I suppose I’m part of a generation that loves to use wild yeast ferments, and provided it makes some kind of sense in the moment, I’ll probably let it be. But it’s not so clear cut; there’s no right or wrong.
I implied this was a generational thing, and I think that’s true. There’s a big difference stylistically between your average winemaker in his or her 30’s (or less if we count me) compared to the guys in their 50’s. The old school guys kept their wines healthy and took minimal risks, whilst dealing with relatively high cropping vines. More use of chemicals, and much more heavy handed in the winery. If a wine was cloudy back then, it was a fault. Now, it’s a choice in philosophy.
Now, it’s a case of tearing down and reinventing the work of fathers and teachers. Extremely widespread use of wild yeasts which are harder to control and more likely to result in losing wine, lower crop yields, less immediately marketable wines (big buttery Chardonnays stand out in tastings and win awards, high alcohol Shiraz with a lot of oak do the same), less filtering and fining (risking cloudy wines, or worse, unstable wine that may go bad in the bottle and result in recalling and tipping out a vintage). Basically; we’re all about quality over common sense. Anything that can make the wine the tiniest bit better, self preservation be damned. Curiously, most of what we’re doing is borrowed from older European winemaking traditions.
Now, my apologies if I’ve taken a bit of a detour from this explanation of wild yeast, but it’s important to know the climate in which these decisions are being made.
It’s also important to note that the bastard children making wines these days are not right; we’re experimenting, innovating and making mistakes at the same time. I’ve destroyed more wine than I want to admit, and if I were working for someone and had sales figures to meet, I wouldn’t have a job.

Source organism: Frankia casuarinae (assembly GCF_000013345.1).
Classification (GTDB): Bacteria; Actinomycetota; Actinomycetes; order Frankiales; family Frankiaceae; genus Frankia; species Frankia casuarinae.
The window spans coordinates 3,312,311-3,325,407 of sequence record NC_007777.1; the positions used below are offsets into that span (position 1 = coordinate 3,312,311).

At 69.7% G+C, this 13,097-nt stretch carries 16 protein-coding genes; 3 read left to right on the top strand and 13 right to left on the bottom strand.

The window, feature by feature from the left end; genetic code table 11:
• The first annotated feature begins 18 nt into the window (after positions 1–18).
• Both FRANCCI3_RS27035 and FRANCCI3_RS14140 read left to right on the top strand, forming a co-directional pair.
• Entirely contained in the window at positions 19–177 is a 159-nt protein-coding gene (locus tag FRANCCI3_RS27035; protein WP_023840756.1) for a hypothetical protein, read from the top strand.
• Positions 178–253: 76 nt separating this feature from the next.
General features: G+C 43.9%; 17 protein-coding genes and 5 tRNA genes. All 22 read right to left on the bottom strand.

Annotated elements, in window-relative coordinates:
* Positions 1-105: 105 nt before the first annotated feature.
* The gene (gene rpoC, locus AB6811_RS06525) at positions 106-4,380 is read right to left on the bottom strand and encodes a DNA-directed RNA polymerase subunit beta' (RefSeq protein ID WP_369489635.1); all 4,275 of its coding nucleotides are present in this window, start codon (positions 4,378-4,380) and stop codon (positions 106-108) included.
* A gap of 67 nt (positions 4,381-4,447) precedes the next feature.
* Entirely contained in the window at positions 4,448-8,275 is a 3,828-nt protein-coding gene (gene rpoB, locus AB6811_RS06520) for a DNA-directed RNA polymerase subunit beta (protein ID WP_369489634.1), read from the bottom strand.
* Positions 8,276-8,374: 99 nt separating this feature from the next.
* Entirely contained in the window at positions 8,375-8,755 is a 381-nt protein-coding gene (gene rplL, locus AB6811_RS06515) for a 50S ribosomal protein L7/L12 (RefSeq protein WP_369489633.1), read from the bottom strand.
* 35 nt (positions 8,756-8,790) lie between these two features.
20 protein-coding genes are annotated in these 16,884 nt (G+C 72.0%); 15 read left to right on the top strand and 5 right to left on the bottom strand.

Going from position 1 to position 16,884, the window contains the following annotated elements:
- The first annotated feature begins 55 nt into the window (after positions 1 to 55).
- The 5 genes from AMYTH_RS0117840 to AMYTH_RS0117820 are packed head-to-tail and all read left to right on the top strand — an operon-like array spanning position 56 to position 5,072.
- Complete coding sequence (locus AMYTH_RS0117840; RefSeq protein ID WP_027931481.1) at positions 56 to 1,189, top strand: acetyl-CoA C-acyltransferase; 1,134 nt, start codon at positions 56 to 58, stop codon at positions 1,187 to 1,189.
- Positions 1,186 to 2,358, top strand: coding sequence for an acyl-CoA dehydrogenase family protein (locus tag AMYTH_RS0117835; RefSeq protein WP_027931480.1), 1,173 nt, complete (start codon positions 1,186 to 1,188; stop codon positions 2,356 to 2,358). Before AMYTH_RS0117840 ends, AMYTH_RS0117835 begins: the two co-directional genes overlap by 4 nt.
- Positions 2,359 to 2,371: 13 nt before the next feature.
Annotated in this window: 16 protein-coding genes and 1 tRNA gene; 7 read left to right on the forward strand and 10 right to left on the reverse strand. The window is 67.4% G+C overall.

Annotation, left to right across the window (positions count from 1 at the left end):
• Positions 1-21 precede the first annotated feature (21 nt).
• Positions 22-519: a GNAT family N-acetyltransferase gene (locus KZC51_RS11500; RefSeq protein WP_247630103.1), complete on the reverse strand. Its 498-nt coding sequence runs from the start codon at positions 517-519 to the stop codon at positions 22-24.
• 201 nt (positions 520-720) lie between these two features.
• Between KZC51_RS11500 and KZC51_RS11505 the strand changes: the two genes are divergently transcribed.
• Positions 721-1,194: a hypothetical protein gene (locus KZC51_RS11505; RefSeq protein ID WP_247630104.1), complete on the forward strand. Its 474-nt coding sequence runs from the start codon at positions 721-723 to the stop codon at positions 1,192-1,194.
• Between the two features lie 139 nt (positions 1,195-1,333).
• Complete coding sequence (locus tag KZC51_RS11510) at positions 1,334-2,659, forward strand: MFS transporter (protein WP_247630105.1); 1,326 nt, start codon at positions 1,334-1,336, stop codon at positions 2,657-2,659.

The answer is usually in the middle ground between the two. Wild yeast isn’t everything, but it’s not nothing either.
Half of the advantage of wild yeast is the slow start to the ferment. In wine everything should move slowly; it’s a recipe for disaster but for the celestial as well. The other half of it is that it shows the truth of a vineyard, and really, that’s most of the best you’ve got to offer as a winemaker.
With that being said, there are very real downsides. If you’ve had high rainfall before picking, you’ve got much less wild yeast present on the skins and your ferment is really going to struggle. You’re also stretching out the timeframe in which the juice/wine is most vulnerable. You’re begging any pre-existing problem to flare up. And there is always a pre-existing problem, or ten. Good wine isn’t clean; it toes a line of health bordering on disaster. The skill is in keeping it from tipping too far. Inoculation lets you do that.
There are also more than enough cultivated strains of yeast to allow you to pick and choose what you want them to do for the wine. Some of the best wine in Australia is made with inoculated ferments. The ability to have a dozen different types of yeast dominating a dozen different ferments, and blend the best of them together later on; that’s how you get a wine with unfathomable depth.
The key to it all is remembering that there’s no right or wrong, and that you can't go into a vintage with a preconceived idea of what you’re going to do. It’s an individual thing, and each batch will tell you what it needs. It’s just a matter of listening.